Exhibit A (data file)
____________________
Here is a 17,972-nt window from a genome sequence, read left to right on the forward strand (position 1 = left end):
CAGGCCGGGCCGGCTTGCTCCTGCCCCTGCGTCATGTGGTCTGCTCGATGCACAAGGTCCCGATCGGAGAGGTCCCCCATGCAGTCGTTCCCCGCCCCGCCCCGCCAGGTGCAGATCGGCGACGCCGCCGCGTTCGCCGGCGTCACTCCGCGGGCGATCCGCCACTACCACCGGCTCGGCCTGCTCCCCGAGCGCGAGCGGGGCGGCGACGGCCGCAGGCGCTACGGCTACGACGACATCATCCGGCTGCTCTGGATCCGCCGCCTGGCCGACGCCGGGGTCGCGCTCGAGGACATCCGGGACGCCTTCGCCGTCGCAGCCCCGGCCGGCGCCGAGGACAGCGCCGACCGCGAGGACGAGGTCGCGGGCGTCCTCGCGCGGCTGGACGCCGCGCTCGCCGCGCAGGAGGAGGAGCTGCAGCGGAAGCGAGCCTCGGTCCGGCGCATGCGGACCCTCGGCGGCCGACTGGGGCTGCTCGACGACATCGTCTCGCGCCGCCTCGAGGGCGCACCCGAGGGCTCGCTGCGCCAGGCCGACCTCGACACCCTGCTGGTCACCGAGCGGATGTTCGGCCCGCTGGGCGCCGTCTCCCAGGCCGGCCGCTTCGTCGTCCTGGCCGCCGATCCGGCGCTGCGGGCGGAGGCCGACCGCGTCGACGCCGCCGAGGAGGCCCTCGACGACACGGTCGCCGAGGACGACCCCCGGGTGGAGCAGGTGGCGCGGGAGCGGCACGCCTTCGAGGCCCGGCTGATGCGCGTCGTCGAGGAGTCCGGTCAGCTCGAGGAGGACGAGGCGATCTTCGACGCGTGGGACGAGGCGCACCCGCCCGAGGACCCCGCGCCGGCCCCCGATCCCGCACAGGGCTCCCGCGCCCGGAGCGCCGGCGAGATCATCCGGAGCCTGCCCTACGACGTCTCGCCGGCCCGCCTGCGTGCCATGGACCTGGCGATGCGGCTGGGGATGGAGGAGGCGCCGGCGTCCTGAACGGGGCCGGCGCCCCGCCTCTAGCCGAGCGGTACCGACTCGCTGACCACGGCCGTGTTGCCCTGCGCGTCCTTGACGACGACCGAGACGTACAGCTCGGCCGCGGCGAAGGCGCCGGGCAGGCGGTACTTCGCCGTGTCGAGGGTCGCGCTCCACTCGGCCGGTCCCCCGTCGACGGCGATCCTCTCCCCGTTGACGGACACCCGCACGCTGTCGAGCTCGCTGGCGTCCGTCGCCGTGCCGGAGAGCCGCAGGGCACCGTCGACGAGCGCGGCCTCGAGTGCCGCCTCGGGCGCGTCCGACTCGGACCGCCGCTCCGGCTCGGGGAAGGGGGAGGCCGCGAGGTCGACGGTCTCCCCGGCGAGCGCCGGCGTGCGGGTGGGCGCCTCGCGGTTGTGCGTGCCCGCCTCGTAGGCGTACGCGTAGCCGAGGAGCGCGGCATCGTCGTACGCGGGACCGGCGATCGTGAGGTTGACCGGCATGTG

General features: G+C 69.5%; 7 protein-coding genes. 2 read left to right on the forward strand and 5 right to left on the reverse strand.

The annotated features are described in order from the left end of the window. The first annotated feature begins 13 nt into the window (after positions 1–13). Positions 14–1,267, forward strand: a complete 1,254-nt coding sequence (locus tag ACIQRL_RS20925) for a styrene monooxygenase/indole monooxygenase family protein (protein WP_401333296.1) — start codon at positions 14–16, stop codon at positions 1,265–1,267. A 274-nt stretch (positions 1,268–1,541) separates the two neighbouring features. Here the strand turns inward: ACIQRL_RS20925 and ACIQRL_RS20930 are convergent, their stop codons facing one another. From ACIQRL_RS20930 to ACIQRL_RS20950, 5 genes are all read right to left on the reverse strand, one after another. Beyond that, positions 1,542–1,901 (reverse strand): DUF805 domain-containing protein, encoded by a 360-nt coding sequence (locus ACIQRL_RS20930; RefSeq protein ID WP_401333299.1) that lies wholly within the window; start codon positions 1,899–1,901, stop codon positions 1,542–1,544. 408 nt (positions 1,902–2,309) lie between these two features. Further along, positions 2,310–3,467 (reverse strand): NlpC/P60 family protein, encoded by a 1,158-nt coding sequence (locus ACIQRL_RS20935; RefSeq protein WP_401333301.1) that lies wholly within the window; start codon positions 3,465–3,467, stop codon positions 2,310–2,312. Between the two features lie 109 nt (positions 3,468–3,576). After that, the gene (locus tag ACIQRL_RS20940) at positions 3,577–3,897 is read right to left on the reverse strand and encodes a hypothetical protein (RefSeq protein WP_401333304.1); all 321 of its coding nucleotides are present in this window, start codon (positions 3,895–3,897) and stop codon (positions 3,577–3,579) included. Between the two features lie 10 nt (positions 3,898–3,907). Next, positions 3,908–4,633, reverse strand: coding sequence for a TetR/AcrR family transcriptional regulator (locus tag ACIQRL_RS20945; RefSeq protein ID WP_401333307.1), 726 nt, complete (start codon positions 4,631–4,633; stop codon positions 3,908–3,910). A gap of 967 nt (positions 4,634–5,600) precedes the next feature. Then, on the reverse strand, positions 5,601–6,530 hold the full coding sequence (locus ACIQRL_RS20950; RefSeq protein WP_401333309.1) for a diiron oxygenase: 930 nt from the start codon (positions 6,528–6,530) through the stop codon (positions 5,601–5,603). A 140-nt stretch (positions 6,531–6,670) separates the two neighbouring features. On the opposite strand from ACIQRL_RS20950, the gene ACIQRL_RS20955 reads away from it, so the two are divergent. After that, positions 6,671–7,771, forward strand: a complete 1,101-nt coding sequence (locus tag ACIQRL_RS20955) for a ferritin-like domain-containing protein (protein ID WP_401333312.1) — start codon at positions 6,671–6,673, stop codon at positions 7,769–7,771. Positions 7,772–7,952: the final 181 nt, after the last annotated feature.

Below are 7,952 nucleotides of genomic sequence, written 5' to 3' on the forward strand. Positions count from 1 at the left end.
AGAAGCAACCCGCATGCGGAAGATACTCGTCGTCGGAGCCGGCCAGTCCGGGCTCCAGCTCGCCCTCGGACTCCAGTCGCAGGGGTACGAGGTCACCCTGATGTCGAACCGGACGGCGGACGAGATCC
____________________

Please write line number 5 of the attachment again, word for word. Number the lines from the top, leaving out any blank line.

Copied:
Below are 7,952 nucleotides of genomic sequence, written 5' to 3' on the forward strand. Positions count from 1 at the left end.